On 3 March 2021, the European Banking Authority (EBA) issued its third Opinion on the risks of money laundering and terrorist financing affecting the European Union’s Financial Sector (the “Opinion”). Both the European Securities and Markets Authority (ESMA) and the European Insurance and Occupational Pensions Authority (EIOPA) were also closely involved in the process.
Art. 6(5) of Directive 2016/849 (AMLD4) requires the EBA to issue, every two years, an opinion on the ML/TF risks affecting the EU’s financial sector, and is included in its new mandate to lead, coordinate and monitor the fight against ML/TF in the financial system at the EU level.
The Opinion is based on the analysis and the findings detailed in the annexed EBA Report (the “Report”). Both the Opinion and the Report cover i) the nine sectors included in the EBA’s scope of action (credit institutions, payment institutions, e-money institutions, bureau de change, investment firms, fund managers, credit providers other than credit institutions, life insurance undertakings and life insurance intermediaries) and ii) cross sectoral risks.
In drafting this Report EBA took into account:
- the view expressed by the competent authorities, engaged through a questionnaire related to ML/TF risks and supervisory activities carried out in 2018 and 2019;
- a combination of data analytics software (with the specific aim to realize a cross-sectoral assessment, including risk associated with virtual currencies, new technologies – FinTech and RegTech – terrorist financing, ML/FT risks arising from the withdrawal of the United Kingdom from the UE and de-risking);
- subject-specific expert reports, needed in order to support the analysis of the information received by the competent authorities.
The aim of the Opinion is to: a) assess how the ML/FT risk has evolved since the last Joint Opinion of the European Supervisory Authorities, released on October 2019; b) to describe the risks to which both credit and financial institutions and other various sectors are exposed (cross-sectoral risk); c) propose actions addressed to the competent authorities, the financial institutions.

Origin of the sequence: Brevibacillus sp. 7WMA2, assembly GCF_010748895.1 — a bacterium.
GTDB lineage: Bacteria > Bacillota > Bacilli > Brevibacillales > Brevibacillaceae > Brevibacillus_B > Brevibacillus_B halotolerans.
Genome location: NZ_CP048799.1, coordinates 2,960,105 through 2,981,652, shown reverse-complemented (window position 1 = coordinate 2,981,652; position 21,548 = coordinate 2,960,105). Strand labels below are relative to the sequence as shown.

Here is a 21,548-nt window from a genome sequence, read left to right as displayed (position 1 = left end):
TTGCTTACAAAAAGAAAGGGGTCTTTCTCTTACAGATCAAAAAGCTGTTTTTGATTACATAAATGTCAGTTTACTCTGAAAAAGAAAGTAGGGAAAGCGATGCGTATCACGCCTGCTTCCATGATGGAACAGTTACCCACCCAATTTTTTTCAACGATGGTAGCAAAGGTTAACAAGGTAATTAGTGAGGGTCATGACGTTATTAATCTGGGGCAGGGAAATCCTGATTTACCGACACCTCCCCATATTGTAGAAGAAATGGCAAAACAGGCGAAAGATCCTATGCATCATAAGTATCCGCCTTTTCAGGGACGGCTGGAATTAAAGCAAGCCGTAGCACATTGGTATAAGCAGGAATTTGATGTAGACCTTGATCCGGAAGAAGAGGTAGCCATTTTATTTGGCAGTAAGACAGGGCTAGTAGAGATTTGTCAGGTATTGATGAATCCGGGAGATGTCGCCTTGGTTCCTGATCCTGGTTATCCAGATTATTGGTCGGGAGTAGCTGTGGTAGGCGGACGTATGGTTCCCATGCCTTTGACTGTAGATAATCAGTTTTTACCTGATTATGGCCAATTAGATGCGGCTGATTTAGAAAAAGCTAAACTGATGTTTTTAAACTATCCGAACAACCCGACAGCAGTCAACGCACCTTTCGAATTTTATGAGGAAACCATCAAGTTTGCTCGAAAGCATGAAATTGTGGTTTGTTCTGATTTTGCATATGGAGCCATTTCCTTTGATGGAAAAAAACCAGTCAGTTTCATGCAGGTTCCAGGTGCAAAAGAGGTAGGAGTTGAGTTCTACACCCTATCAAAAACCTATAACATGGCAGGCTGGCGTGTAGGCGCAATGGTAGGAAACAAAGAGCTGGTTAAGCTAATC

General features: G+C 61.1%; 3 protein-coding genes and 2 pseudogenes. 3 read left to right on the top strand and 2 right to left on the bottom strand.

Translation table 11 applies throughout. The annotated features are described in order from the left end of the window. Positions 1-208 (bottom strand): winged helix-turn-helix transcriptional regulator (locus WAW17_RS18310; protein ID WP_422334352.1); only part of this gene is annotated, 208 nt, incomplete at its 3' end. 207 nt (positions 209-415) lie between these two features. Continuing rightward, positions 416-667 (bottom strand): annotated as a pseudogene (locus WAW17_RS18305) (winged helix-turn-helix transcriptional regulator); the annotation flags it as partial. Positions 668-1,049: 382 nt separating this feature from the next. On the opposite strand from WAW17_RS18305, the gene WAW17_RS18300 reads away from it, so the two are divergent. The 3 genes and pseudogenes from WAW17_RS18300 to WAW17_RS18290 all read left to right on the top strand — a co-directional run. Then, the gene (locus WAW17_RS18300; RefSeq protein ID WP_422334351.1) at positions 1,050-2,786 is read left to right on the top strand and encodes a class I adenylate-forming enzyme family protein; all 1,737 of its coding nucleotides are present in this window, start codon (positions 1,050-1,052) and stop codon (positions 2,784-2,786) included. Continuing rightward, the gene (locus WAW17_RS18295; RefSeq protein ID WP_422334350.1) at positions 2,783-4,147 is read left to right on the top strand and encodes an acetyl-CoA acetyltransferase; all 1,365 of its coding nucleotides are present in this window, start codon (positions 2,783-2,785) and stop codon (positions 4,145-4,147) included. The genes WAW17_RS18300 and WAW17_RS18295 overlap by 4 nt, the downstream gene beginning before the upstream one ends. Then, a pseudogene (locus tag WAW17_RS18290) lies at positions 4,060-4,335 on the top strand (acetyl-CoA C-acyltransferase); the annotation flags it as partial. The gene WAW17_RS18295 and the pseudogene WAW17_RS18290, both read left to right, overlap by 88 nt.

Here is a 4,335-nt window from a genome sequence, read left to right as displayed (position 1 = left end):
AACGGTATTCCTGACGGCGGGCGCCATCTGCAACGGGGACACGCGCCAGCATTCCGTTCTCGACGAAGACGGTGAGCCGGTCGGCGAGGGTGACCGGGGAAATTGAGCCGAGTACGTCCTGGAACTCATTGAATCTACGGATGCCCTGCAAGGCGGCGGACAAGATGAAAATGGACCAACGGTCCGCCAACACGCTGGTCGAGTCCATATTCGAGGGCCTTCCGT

EBA’s attention focused on the impact that new technologies and assets connected with digital finance (in a broad sense) produce in terms of increasing risks.
With particular regard to the cross-sectoral risks, EBA notes that some of them have been further increased since the Joint Opinion of 2019; this is the case for virtual currencies and FinTech/RegTech Firms. In these sectors the increase of the risks is mainly due to the limited transparency of the transactions and the identity of the end customer involved and to the provision of unregulated products and services, a lack of understanding of Fintech firm’s ML/TF obligations, and an over-reliance of some firms on outsourcing arrangements without adequate oversight.
In other cross-sectors the perception of the risks didn’t change in any relevant way; this is the case of terrorist financing risks arising from the withdrawal of the United Kingdom from the EU, risks arising from de-risking (i.e. the decision by firms to refuse or to terminate business relationships with some categories of customers they associate with higher ML/TF risk), risks arising from legislative divergence and divergent supervisory practices (above all in sectors in which EU regulations are very young, such as the regulation on crowdfunding platforms) and tax related crimes.
Lastly, with regard to the cross-sectoral risks, EBA draws attention to the risks associated with the COVID 19 pandemic, as an example of risk that can emerge unexpectedly and that can impact firms’ ability to ensure adequate AML/CFT compliance and competent authorities’ ability to ensure ongoing supervision of firms in the current context of restrictions on movement.